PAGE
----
With a deal with Amazon worth "hundreds of millions of dollars," Viacom will meet its goals for revenue from on-demand streaming video this fiscal year, according to Sanford C. Bernstein & Co. analyst Todd Juenger.
But even with the agreement to let Amazon stream Viacom shows such as "Dora the Explorer" and "SpongeBob SquarePants," it remains unclear how the programmer will increase its streaming revenue in the years ahead.
Viacom, which owns networks such as Nickelodeon, Nick Jr., Comedy Central and MTV, needed at least an additional $125 million to $150 million to meet its goal of 10% growth in fees from streaming content on-demand, Juenger wrote in a note to clients.
The value of the licensing agreement was not disclosed, though a person familiar with the matter told The Times it is estimated to be worth hundreds of millions of dollars.
"That would certainly be enough to plug the gap this year," wrote Juenger, who has an "underperform" rating on Viacom's stock and a target price of $64.
"But it begs the question, how will Viacom be able to grow SVOD revenue in the following years, considering the Amazon deal is multiyear and includes exclusive elements?"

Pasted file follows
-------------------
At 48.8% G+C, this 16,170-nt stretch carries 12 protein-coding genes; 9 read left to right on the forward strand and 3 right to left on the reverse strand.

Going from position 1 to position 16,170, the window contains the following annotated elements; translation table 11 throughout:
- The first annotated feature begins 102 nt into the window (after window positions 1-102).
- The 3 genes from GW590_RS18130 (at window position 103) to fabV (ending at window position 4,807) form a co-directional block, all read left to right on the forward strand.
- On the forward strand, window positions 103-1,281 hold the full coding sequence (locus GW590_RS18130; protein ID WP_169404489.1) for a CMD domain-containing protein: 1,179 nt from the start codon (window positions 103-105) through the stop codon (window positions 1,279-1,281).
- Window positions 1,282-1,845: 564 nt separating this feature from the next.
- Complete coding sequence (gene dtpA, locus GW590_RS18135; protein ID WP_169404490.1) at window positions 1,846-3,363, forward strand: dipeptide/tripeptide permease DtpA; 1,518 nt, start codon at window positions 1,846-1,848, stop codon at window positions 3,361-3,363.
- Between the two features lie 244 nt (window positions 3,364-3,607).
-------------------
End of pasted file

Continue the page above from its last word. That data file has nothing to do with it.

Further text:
Viacom's key networks MTV and Nickelodeon have struggled with lower ratings during the past 18 months, crimping advertising revenue and putting pressure on the company's top line.
The deal announced Tuesday is believed to be the biggest yet for Amazon's video streaming service, in terms of breadth of content and cost.
Juenger wrote that Viacom will get the bulk of the revenue from the deal during the current fiscal year, with additional revenue in fiscal 2014 as new shows are added to the deal and new seasons of older shows are made available.
Shares of Viacom rose less than 1% to $67.74 Tuesday afternoon.
The agreement with Amazon focuses on children's shows from Nickelodeon and Nick Jr. "Kids' shows are one of the most watched TV genres on Prime Instant Video," said Bill Carr, vice president of digital video and music for Amazon, in a statement.
The deal comes after Netflix, in April, told investors that it would allow its deal with Viacom to expire.
Netflix and Amazon are also going head-to-head with original content for streaming. Following its hit political drama "House of Cards," Netflix recently released its 15-episode reboot of the cult comedy series "Arrested Development."
Amazon last week picked up five original shows for its Prime Instant service, including a comedy about misfit roommate senators starring John Goodman.